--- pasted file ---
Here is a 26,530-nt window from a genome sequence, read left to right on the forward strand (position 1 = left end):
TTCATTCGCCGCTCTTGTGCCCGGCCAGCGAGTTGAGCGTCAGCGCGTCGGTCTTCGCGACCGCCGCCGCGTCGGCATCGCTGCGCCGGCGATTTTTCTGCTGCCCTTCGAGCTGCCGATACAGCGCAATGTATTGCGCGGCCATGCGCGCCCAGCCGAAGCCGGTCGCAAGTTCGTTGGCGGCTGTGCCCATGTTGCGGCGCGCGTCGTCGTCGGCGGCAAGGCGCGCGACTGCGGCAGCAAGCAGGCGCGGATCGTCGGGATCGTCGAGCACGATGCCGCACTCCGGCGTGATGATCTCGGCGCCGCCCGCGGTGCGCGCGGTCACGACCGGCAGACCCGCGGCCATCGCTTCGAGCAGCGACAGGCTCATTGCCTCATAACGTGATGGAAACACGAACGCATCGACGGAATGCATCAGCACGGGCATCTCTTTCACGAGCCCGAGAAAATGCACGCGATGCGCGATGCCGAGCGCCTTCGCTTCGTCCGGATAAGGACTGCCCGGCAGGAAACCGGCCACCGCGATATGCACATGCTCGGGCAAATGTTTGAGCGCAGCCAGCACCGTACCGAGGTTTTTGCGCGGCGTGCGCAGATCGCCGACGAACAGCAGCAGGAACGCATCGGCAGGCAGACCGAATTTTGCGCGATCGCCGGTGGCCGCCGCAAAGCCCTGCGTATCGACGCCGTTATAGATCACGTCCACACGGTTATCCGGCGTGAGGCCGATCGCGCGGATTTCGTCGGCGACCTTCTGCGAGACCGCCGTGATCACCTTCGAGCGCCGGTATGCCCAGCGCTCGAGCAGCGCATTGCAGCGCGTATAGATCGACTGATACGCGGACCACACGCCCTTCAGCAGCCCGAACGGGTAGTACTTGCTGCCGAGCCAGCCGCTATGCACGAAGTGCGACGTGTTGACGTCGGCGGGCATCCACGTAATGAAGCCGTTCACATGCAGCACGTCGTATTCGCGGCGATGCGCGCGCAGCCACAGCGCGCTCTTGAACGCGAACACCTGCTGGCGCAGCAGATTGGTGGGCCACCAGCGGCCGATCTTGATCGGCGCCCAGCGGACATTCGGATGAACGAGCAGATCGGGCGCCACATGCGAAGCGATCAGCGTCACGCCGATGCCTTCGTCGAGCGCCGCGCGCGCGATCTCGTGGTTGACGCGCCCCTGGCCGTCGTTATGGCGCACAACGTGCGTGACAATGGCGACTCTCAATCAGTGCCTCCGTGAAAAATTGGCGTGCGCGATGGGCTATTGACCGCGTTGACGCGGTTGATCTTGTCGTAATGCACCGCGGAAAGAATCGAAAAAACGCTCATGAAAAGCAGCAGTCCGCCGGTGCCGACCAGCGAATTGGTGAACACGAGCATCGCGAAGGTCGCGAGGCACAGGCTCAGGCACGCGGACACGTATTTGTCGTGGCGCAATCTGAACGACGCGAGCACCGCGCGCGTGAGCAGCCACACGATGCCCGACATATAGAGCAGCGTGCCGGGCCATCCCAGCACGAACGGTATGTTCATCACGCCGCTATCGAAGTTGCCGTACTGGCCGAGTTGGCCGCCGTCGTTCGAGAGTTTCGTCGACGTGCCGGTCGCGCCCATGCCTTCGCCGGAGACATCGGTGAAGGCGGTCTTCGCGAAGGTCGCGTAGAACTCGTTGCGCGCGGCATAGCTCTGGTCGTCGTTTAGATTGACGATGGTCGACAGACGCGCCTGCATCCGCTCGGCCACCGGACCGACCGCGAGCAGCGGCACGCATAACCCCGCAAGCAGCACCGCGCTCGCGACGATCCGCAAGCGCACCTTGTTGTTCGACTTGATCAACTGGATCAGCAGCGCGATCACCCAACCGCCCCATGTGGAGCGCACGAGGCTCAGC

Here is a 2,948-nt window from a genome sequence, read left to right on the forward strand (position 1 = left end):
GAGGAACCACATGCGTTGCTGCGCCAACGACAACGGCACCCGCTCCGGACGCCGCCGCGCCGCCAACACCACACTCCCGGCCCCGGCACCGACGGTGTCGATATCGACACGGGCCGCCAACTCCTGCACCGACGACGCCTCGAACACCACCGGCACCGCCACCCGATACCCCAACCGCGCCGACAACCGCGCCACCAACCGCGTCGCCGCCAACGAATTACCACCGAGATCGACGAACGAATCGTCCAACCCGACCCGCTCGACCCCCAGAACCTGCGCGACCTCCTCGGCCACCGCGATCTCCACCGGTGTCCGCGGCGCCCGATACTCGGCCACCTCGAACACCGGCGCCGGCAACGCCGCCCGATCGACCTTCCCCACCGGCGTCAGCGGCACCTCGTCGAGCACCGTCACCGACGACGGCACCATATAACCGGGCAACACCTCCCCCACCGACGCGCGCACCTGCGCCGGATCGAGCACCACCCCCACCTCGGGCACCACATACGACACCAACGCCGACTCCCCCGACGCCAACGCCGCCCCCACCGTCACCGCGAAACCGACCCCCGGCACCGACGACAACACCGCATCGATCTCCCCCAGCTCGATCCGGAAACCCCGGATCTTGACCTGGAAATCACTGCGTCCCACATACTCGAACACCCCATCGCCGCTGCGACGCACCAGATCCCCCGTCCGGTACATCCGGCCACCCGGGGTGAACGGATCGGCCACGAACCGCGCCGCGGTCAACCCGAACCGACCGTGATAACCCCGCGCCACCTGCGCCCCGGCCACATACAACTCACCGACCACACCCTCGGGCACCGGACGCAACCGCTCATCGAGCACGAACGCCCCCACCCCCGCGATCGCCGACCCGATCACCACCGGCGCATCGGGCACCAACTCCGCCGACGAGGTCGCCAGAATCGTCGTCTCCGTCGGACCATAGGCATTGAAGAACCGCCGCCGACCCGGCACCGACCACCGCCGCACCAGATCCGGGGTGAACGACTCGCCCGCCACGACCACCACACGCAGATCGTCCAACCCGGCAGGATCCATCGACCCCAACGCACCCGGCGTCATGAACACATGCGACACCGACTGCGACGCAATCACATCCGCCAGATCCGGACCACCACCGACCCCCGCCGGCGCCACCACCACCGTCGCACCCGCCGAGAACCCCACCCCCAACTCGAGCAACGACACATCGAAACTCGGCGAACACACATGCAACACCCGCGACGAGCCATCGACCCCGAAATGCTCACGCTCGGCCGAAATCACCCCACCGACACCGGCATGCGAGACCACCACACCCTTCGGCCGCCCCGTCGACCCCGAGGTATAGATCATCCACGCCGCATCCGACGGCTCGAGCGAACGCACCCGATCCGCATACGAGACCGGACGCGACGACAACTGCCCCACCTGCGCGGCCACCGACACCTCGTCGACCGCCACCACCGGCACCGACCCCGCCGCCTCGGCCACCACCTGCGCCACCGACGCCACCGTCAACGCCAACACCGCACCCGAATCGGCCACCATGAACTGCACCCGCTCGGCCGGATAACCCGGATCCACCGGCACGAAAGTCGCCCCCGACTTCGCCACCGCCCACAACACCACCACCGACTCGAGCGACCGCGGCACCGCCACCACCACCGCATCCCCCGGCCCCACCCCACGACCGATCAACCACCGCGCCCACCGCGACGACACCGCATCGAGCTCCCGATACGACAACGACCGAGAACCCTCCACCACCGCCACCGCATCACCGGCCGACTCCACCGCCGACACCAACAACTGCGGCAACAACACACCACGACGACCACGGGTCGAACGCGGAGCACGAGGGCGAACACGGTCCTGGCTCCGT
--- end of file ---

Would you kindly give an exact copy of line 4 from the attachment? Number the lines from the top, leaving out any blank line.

GAGGAACCACATGCGTTGCTGCGCCAACGACAACGGCACCCGCTCCGGACGCCGCCGCGCCGCCAACACCACACTCCCGGCCCCGGCACCGACGGTGTCGATATCGACACGGGCCGCCAACTCCTGCACCGACGACGCCTCGAACACCACCGGCACCGCCACCCGATACCCCAACCGCGCCGACAACCGCGCCACCAACCGCGTCGCCGCCAACGAATTACCACCGAGATCGACGAACGAATCGTCCAACCCGACCCGCTCGACCCCCAGAACCTGCGCGACCTCCTCGGCCACCGCGATCTCCACCGGTGTCCGCGGCGCCCGATACTCGGCCACCTCGAACACCGGCGCCGGCAACGCCGCCCGATCGACCTTCCCCACCGGCGTCAGCGGCACCTCGTCGAGCACCGTCACCGACGACGGCACCATATAACCGGGCAACACCTCCCCCACCGACGCGCGCACCTGCGCCGGATCGAGCACCACCCCCACCTCGGGCACCACATACGACACCAACGCCGACTCCCCCGACGCCAACGCCGCCCCCACCGTCACCGCGAAACCGACCCCCGGCACCGACGACAACACCGCATCGATCTCCCCCAGCTCGATCCGGAAACCCCGGATCTTGACCTGGAAATCACTGCGTCCCACATACTCGAACACCCCATCGCCGCTGCGACGCACCAGATCCCCCGTCCGGTACATCCGGCCACCCGGGGTGAACGGATCGGCCACGAACCGCGCCGCGGTCAACCCGAACCGACCGTGATAACCCCGCGCCACCTGCGCCCCGGCCACATACAACTCACCGACCACACCCTCGGGCACCGGACGCAACCGCTCATCGAGCACGAACGCCCCCACCCCCGCGATCGCCGACCCGATCACCACCGGCGCATCGGGCACCAACTCCGCCGACGAGGTCGCCAGAATCGTCGTCTCCGTCGGACCATAGGCATTGAAGAACCGCCGCCGACCCGGCACCGACCACCGCCGCACCAGATCCGGGGTGAACGACTCGCCCGCCACGACCACCACACGCAGATCGTCCAACCCGGCAGGATCCATCGACCCCAACGCACCCGGCGTCATGAACACATGCGACACCGACTGCGACGCAATCACATCCGCCAGATCCGGACCACCACCGACCCCCGCCGGCGCCACCACCACCGTCGCACCCGCCGAGAACCCCACCCCCAACTCGAGCAACGACACATCGAAACTCGGCGAACACACATGCAACACCCGCGACGAGCCATCGACCCCGAAATGCTCACGCTCGGCCGAAATCACCCCACCGACACCGGCATGCGAGACCACCACACCCTTCGGCCGCCCCGTCGACCCCGAGGTATAGATCATCCACGCCGCATCCGACGGCTCGAGCGAACGCACCCGATCCGCATACGAGACCGGACGCGACGACAACTGCCCCACCTGCGCGGCCACCGACACCTCGTCGACCGCCACCACCGGCACCGACCCCGCCGCCTCGGCCACCACCTGCGCCACCGACGCCACCGTCAACGCCAACACCGCACCCGAATCGGCCACCATGAACTGCACCCGCTCGGCCGGATAACCCGGATCCACCGGCACGAAAGTCGCCCCCGACTTCGCCACCGCCCACAACACCACCACCGACTCGAGCGACCGCGGCACCGCCACCACCACCGCATCCCCCGGCCCCACCCCACGACCGATCAACCACCGCGCCCACCGCGACGACACCGCATCGAGCTCCCGATACGACAACGACCGAGAACCCTCCACCACCGCCACCGCATCACCGGCCGACTCCACCGCCGACACCAACAACTGCGGCAACAACACACCACGACGACCACGGGTCGAACGCGGAGCACGAGGGCGAACACGGTCCTGGCTCCGT